After more than six weeks without competition Richie Porte (BMC Racing) returns to racing on Tuesday at the Tour de Romandie. The race marks the Australian's first head-to-head against Chris Froome (Team Sky) on European soil this season and will offer the chance for both riders to test their form ahead of July's Tour de France.
Porte's last outing came in March's Paris-Nice where won a stage on the Col de la Couillole but saw his GC aspirations go up in smoke on the cross-wind stages. Porte has since taken an entire week off from training and spent time with his wife's family in the England before returning to his base in Monaco.
"It's the first time that I'll get a good measure as to where I'm at compared to Froome," Porte told Cyclingnews in an interview conducted on Friday.
"I know he's won the race in the past, but I don't know where he's at in terms of form. He's coming down from altitude and I've had a bit of a break. I showed at Tour Down Under, when I hadn't raced since August, that I can do some good training and come into the race fresh but quite fit."
Unlike Porte, Froome is yet to win this season, having only raced the Herald Sun Tour and the Volta a Catalunya. The British rider has won the Tour de Romandie twice during his career, although he missed out last season.
The route for this year's Tour de Romandie features a number of mountain stages and two individual rides against the clock. The race organisers have turned away from long ascents, and instead focused on stages that suit aggressive and punchy racing. That said, the final time trial on the last day could prove to be the most critical stage of all. Porte has not yet studied the route in full but he and his BMC Racing teammates were set to recon parts of the race before Tuesday's prologue.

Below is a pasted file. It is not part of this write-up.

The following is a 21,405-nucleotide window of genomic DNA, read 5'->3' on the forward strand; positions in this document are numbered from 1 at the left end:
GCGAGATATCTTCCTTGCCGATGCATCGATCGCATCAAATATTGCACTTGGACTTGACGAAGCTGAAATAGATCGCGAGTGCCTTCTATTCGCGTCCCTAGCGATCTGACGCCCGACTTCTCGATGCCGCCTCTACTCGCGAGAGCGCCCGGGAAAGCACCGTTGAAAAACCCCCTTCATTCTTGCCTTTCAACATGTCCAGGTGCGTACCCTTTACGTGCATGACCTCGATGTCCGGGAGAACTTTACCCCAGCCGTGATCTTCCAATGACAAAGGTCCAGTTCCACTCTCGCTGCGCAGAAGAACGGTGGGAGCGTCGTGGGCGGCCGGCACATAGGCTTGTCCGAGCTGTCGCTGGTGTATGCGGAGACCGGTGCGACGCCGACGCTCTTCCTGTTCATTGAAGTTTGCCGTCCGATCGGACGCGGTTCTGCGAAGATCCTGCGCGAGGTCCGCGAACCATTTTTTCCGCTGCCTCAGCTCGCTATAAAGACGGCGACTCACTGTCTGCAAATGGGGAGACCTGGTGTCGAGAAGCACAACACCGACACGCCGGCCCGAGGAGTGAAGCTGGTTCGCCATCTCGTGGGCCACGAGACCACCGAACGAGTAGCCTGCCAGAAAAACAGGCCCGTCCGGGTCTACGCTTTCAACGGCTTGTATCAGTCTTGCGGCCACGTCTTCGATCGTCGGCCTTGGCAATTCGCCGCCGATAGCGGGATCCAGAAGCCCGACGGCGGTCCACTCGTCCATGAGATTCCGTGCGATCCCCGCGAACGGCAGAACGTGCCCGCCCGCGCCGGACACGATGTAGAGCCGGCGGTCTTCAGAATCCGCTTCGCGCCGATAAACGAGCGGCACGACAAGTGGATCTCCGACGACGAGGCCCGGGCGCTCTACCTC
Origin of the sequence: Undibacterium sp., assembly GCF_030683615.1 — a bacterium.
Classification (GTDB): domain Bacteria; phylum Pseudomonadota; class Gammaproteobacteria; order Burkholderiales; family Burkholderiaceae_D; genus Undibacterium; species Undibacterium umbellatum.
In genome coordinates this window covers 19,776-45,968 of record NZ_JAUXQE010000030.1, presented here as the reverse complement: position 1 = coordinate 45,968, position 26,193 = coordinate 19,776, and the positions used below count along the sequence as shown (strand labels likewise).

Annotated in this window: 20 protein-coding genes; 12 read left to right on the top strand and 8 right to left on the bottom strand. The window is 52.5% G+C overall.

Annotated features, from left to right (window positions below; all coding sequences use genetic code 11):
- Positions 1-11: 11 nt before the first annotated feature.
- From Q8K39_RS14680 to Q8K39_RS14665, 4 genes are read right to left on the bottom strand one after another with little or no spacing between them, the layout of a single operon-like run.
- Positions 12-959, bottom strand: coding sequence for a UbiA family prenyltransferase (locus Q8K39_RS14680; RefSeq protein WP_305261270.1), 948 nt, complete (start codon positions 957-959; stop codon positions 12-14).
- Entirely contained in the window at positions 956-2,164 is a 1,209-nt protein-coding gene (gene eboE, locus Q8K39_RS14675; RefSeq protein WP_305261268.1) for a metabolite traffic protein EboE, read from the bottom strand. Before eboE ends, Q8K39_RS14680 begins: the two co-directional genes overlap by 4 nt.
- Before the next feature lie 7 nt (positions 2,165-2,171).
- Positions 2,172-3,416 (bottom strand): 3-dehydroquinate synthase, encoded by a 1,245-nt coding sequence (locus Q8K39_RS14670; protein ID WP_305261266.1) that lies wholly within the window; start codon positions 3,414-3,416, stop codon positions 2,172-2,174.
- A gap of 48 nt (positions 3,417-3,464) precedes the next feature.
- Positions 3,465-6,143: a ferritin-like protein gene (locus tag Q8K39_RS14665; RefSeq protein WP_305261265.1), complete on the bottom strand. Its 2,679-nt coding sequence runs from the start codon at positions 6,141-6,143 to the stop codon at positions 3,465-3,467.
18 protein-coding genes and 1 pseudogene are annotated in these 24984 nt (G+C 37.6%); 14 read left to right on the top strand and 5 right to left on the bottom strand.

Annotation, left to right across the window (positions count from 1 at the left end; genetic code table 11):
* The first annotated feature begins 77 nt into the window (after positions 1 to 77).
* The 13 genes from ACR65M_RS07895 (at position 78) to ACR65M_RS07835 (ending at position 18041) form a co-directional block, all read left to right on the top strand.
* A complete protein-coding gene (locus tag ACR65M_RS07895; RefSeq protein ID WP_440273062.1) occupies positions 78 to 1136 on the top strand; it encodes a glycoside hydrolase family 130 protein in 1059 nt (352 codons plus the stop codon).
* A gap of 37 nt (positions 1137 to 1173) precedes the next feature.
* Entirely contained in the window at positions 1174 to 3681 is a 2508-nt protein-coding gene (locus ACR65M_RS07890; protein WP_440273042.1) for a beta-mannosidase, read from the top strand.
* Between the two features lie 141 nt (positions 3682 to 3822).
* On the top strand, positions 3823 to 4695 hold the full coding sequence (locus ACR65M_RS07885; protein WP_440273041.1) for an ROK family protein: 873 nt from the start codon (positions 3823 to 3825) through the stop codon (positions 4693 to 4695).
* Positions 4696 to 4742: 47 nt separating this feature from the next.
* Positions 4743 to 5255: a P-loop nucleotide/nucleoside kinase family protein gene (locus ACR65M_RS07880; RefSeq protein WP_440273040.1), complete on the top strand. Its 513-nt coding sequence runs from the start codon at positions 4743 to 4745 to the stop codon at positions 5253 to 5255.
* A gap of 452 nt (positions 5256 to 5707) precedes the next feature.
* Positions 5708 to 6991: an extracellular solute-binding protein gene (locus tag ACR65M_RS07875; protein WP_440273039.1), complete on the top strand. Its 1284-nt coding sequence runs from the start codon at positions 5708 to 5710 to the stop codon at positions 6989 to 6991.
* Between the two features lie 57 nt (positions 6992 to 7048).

"It's designed so that the climbs are steeper in the beginning and we don't do any super long ascents. The last time trial is supposed to be hard but it's a tricky one to call on paper. It's been designed to try and keep the race close until the end. A lot will depend on how aggressively we race. It's a prestigious race so I want to go there and try and do something on GC."
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Porte has had a mixed relationship with the Tour de Romandie in the past, having won his first race as a professional in 2010 at the event. However, he failed to finish last year due to illness and was forced to skip the 2014 edition, again due to poor health.
"I've not finished the race since 2013. It's a funny one for me because it's where I won my first race as a neo-pro. I've had some good performances there, but there's a bit of a hoodoo for me given the last couple of years. I just want to stay healthy and get to the final time trial.
"Going to Manchester, putting on a bit of weight and freshening up, that's mentally prepared me," he added, before discussing what beating Froome would mean for his season and the Tour de France build-up.
"It's more of a mental thing to be honest. To win races is the best for your mental side. Who knows how Froome is going but there are other Tour contenders there. All the races between now and July give you an indication of where people are at, but the Tour is still quite a long way away."
Porte will line-up with arguably one of the strongest teams in the race, and a number of the BMC roster are expected to race the Tour in July. The squad have already announced that Porte is their leader for Romandie, but in Tejay van Garderen they have a second option. The American is building up towards the Giro d'Italia and will be looking for a result to boost his confidence ahead of the Italian race. Porte and van Garderen have not raced together since last year's Tour de France, where the American cracked and Porte secured his best result in the race.
"With Tejay there it gives us another opportunity to work off each other. I don't think there's another team there with two strong GC guys. I've not raced with him this year so it will be interesting to see where he's at so close the Giro."